In a matter of hours, the first—and possibly only—episode of The Maya Rudolph Show will begin filming in front of a live audience on Stage 44 of the Universal Studios lot, and despite the fact that she has some serious doubts about what will transpire once rehearsals are over (at this point in the day, “the show has the potential to suck hard”), Maya Rudolph has gone off script.
“You need to go do some crack?” she breaks character to ask Andy Samberg in response to a line about wanting to use the bathroom. A moment later, she turns to Fred Armisen, who wears his signature look of profound befuddlement.
“We-eeell,” she says in her character’s crazy voice. “I think he just took a deuce.” This time, the set erupts in laughter.
Of course, it’s unlikely that any of this silliness will make it into the final product. But this silliness is very much behind Rudolph’s reasoning for wanting to do a variety show in the first place—an undertaking that seems so earnest and archaic that, in today’s entertainment landscape, only a comic with Rudolph’s experience could hope to pull it off. In fact, she’s wanted to pull it off for years, having initially broached the subject in a meeting shortly after leaving Saturday Night Live in 2007. “Everyone said, ‘I think people love the idea of a variety show, but every time people do them they’re not received well,’ ” she tells me later. “Like, if you say ‘variety show,’ then people think you’re going to come out in a Cher headdress. And I love a Cher headdress—don’t get me wrong. But I didn’t even know how to get it started.”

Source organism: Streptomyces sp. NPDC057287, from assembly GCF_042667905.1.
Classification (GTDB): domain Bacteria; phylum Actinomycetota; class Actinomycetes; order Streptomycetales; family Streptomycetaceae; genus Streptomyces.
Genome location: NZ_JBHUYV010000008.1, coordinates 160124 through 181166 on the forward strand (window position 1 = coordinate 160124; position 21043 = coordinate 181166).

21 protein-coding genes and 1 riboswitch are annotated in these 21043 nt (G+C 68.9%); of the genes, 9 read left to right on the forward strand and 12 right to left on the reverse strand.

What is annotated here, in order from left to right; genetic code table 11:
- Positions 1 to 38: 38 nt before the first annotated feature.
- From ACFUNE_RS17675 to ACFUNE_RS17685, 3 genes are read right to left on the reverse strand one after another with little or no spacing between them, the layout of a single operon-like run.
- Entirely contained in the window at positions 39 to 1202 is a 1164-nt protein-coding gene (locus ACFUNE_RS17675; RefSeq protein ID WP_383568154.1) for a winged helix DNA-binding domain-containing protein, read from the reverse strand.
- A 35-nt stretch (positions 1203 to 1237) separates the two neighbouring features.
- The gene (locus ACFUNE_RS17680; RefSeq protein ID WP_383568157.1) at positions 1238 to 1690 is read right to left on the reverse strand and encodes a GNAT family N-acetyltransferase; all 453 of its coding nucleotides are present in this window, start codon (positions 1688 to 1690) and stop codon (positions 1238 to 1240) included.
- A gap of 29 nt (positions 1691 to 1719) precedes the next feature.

Instead, she gave birth to three of her four children, voiced a few animated characters, starred in the TV show Up All Night, and appeared in various feature films, including the comedy event of 2011, Bridesmaids. Still, she’d sometimes be watching TV with her kids and stumble across old clips from The Carol Burnett Show, the viewing of which caused a pang of jealousy, even if they were filmed over 35 years ago. “When I left SNL,I wanted to work with my friends,” she says. “That’s what I missed the most. I saw her cracking up with her friends. They seemed like people you wanted to hang out with.”